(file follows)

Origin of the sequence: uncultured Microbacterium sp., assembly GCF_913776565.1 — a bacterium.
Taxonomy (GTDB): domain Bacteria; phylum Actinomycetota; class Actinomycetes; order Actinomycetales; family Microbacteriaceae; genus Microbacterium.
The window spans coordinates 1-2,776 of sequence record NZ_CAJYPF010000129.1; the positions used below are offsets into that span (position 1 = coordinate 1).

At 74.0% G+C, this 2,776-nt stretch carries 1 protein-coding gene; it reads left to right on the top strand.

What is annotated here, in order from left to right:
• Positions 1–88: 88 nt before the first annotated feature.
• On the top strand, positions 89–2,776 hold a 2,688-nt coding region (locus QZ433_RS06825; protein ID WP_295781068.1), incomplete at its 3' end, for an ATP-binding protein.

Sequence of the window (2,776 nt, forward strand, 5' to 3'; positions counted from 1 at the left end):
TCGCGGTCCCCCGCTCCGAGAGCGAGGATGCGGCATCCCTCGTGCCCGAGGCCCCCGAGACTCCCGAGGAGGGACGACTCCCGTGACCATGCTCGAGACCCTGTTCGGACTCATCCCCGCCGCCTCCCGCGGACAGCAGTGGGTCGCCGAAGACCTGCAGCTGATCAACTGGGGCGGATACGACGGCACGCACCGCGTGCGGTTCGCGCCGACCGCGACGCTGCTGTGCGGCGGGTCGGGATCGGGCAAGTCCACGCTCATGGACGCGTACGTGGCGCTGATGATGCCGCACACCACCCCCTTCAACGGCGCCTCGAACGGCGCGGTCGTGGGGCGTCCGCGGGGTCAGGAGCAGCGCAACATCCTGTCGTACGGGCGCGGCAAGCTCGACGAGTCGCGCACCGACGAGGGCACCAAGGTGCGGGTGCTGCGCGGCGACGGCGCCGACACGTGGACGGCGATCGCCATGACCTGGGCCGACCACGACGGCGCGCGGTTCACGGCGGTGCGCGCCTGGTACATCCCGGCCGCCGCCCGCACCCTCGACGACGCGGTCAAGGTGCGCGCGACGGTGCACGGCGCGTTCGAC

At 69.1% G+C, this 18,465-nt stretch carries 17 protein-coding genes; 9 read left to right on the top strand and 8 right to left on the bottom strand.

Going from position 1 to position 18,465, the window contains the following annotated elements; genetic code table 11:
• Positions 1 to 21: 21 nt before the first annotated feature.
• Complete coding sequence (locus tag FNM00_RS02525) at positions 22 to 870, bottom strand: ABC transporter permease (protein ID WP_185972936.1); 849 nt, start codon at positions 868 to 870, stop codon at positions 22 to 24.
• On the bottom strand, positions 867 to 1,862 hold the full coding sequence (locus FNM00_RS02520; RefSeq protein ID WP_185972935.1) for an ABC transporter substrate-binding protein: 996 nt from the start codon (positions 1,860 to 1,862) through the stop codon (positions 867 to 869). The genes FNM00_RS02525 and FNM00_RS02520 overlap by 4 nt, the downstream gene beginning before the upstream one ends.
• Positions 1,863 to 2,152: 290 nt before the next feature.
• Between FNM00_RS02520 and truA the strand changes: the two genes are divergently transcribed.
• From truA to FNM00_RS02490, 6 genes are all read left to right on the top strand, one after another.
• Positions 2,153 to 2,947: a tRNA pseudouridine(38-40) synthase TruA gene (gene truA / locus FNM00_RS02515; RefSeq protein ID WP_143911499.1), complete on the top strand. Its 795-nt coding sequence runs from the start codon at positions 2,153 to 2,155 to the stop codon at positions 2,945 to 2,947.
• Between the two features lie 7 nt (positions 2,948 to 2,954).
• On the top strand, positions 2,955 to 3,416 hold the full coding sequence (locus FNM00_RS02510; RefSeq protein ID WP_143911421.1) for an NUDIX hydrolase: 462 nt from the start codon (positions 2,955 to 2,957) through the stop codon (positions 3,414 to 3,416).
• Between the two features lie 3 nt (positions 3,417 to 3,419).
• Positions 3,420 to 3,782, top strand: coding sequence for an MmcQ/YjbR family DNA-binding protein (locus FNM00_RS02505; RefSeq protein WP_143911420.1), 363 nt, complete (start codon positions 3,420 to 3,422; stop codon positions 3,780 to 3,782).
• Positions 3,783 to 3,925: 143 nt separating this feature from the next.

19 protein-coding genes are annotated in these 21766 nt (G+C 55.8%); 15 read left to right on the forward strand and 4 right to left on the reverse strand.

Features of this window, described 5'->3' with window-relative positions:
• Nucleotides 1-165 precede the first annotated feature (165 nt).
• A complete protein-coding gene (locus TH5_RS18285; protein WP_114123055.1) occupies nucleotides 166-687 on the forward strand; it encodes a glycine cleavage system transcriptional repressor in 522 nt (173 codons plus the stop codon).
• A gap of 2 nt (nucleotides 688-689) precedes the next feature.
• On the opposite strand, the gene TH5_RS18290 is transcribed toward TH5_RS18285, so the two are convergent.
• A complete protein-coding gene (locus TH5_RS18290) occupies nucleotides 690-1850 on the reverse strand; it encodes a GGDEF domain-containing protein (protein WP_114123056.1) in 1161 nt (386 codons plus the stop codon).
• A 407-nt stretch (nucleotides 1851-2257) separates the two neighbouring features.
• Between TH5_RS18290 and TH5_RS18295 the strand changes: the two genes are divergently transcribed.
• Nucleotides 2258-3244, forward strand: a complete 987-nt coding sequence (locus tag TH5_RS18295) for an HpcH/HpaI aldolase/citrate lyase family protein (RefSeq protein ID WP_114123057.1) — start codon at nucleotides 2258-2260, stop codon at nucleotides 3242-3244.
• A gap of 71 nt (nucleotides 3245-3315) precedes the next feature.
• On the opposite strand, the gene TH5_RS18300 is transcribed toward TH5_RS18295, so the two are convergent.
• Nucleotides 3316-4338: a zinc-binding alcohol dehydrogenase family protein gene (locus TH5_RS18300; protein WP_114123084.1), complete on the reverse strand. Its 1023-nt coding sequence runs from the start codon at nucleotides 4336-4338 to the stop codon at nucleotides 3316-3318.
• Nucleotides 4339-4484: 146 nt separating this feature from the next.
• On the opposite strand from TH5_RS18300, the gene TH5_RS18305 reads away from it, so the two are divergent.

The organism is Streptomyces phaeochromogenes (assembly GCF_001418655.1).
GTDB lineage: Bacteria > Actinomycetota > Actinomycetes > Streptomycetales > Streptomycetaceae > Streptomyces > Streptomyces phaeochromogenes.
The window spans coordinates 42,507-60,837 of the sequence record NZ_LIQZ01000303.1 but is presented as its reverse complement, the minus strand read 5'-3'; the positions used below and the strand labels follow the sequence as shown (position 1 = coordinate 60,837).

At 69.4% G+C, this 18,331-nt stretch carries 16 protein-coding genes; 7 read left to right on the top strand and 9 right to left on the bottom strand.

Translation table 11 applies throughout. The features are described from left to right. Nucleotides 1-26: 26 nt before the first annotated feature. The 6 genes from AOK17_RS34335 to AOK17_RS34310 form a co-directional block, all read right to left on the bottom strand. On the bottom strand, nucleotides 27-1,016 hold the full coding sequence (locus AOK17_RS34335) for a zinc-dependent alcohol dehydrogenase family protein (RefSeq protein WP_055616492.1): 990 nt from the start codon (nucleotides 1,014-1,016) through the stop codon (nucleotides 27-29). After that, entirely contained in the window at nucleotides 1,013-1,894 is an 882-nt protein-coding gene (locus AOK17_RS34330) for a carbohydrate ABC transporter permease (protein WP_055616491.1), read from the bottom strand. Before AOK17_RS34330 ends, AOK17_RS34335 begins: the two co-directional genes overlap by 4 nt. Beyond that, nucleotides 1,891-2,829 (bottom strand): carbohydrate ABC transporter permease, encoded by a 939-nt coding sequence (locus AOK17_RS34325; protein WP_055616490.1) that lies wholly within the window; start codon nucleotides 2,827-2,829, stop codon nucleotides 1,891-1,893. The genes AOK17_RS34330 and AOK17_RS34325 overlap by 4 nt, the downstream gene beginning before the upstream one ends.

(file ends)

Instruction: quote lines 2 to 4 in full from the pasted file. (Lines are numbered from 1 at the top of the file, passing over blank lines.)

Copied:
Taxonomy (GTDB): domain Bacteria; phylum Actinomycetota; class Actinomycetes; order Actinomycetales; family Microbacteriaceae; genus Microbacterium.
The window spans coordinates 1-2,776 of sequence record NZ_CAJYPF010000129.1; the positions used below are offsets into that span (position 1 = coordinate 1).

At 74.0% G+C, this 2,776-nt stretch carries 1 protein-coding gene; it reads left to right on the top strand.